Some teams work around this by writing pluggable providers that can configure autoscaling correctly for each platform. Others use cloud-agnostic solutions - like Codavel, which supports its multi-cloud Kubernetes deployments using Rancher.
Strategies for autoscaling
Choosing to should autoscale is one thing. Deciding how to autoscale is quite another. Here are some strategies to consider as you craft your autoscaling story.
Scheduled vs. dynamic scaling
Scheduled scaling is the most straightforward approach to scaling. If your traffic patterns are well-known, you can set scaling events to occur a half-hour or hour before you expect traffic to increase.
What if you don't know your traffic patterns yet? Some cloud providers, such as AWS, also offer so-called predictive scaling. This uses machine learning to gauge traffic patterns from your application metrics. It then schedules scaling activities in accordance with the results.
Dynamic scaling is trickier. With dynamic scaling, you scale up or down based on observed system behavior. Dynamic scaling is best used for public-facing apps whose usage patterns may fluctuate from day to day.
Determining which metrics to monitor for dynamic scaling requires consideration and testing. For Web applications, simple metrics such as CPU utilization and the number of active connections per server might suffice. For applications with backend workers or apps that process requests asynchronously from a queue, it may be better to scale on a metric such as queue depth.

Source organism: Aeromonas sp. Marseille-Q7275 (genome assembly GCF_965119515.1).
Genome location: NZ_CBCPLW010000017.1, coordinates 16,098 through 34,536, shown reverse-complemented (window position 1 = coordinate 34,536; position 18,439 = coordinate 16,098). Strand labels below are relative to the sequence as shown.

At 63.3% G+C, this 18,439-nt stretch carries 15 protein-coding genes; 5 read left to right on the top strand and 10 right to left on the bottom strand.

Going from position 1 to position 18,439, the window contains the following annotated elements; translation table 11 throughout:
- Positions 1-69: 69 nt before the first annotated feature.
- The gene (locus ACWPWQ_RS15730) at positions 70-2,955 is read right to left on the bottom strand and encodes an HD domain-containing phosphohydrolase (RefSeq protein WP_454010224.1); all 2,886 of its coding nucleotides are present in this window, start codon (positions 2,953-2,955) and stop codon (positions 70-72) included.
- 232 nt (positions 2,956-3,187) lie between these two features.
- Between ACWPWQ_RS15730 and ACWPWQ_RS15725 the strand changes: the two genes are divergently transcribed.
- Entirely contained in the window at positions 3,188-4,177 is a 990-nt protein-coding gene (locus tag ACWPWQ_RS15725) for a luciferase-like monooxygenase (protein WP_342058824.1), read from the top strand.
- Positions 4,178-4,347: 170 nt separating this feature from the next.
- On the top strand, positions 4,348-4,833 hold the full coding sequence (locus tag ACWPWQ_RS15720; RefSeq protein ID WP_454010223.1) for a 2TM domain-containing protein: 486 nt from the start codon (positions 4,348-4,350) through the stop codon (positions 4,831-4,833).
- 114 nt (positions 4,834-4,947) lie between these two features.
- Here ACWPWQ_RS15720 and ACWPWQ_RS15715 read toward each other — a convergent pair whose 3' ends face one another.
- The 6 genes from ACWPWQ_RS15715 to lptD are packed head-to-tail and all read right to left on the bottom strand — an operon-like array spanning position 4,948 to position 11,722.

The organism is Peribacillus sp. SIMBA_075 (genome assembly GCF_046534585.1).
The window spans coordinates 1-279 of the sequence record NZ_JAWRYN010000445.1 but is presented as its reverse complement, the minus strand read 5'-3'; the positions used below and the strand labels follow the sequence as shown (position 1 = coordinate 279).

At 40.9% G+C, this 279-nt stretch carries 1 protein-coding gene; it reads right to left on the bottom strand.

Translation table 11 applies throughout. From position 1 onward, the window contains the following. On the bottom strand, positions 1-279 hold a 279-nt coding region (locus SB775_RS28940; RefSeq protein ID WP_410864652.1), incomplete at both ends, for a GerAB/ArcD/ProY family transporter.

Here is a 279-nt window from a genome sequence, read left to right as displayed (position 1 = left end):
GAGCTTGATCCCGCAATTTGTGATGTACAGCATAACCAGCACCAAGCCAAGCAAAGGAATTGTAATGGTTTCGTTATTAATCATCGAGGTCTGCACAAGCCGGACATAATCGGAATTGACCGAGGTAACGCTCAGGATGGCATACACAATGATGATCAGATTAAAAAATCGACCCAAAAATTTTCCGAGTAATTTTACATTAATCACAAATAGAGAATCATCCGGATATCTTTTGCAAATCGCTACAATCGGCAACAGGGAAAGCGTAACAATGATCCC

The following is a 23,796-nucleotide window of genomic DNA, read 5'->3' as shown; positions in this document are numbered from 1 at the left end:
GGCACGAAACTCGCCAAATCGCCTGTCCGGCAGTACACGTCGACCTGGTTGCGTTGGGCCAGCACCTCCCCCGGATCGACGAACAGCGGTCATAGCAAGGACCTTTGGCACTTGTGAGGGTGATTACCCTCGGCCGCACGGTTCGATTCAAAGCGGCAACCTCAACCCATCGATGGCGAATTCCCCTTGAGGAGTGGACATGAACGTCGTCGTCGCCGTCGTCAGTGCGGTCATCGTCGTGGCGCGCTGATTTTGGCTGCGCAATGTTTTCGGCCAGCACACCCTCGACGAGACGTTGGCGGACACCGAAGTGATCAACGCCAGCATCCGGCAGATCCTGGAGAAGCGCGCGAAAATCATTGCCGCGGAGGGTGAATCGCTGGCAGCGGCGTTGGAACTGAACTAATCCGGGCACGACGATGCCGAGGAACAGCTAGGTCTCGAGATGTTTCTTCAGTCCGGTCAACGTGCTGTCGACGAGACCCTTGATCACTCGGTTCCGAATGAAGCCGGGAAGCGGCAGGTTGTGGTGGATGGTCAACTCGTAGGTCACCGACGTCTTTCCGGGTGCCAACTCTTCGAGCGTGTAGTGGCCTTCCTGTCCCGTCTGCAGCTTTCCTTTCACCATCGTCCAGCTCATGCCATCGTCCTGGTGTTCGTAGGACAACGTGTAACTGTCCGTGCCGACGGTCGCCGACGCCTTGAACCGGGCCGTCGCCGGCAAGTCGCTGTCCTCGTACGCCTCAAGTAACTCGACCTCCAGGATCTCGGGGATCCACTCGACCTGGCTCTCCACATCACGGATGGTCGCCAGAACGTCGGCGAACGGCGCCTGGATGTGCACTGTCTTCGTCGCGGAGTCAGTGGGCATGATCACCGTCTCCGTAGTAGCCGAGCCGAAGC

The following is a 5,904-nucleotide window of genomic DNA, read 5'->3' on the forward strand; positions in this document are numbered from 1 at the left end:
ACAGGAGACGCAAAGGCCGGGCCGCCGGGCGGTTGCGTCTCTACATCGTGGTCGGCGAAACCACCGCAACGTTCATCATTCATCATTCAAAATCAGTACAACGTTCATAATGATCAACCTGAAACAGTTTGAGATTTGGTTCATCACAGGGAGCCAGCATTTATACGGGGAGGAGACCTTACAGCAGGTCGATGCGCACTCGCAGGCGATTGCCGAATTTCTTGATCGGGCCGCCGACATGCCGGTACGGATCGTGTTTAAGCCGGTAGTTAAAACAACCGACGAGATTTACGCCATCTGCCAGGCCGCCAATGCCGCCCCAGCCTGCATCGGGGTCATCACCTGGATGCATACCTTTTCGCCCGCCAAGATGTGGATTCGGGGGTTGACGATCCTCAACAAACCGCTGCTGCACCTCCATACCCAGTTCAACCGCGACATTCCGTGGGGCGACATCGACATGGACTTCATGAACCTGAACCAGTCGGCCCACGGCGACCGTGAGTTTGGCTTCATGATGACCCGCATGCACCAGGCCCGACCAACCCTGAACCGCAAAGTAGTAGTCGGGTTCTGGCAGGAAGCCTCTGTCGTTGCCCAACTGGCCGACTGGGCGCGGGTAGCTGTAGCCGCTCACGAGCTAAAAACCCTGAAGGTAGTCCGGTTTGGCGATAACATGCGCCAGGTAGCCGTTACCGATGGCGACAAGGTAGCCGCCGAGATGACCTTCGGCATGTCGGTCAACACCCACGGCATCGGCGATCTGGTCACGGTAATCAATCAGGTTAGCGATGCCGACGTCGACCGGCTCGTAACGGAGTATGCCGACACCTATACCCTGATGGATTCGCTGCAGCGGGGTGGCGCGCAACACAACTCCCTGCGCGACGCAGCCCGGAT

The time required to start resources is critical in dynamic scaling. If you use dynamic autoscaling, ensure your server configuration procedures are as streamlined as possible.
For virtual machines, using pre-baked virtual machine images, such as custom Amazon Machine Images (AMIs) on AWS, can help speed up start times. You may also consider moving your workloads to containers, which have significantly faster startup times than VMs.
Horizontal vs. vertical
As I noted above, vertical scaling is the easiest form of scaling. With vertical scaling, you increase the size of the virtual server or the resources (virtual CPUs, memory) dedicated to a container.
Vertical scaling works best for legacy "monolithic" apps or small applications running on a single server or container. Compared to horizontal scaling, it's relatively easy to implement.
Vertical scaling has several drawbacks. There is a hard limit to virtual scaling, as you'll eventually find yourself running the largest instance or beefiest container supported by your cloud platform.
Additionally, running your app on a single device means you have a single point of failure. If that resource goes down, your application goes offline.
Horizontal scaling involves adding additional servers or containers that can process requests. It's recommended for medium- to large-scale applications that have either outgrown vertical scaling or that can't afford downtime.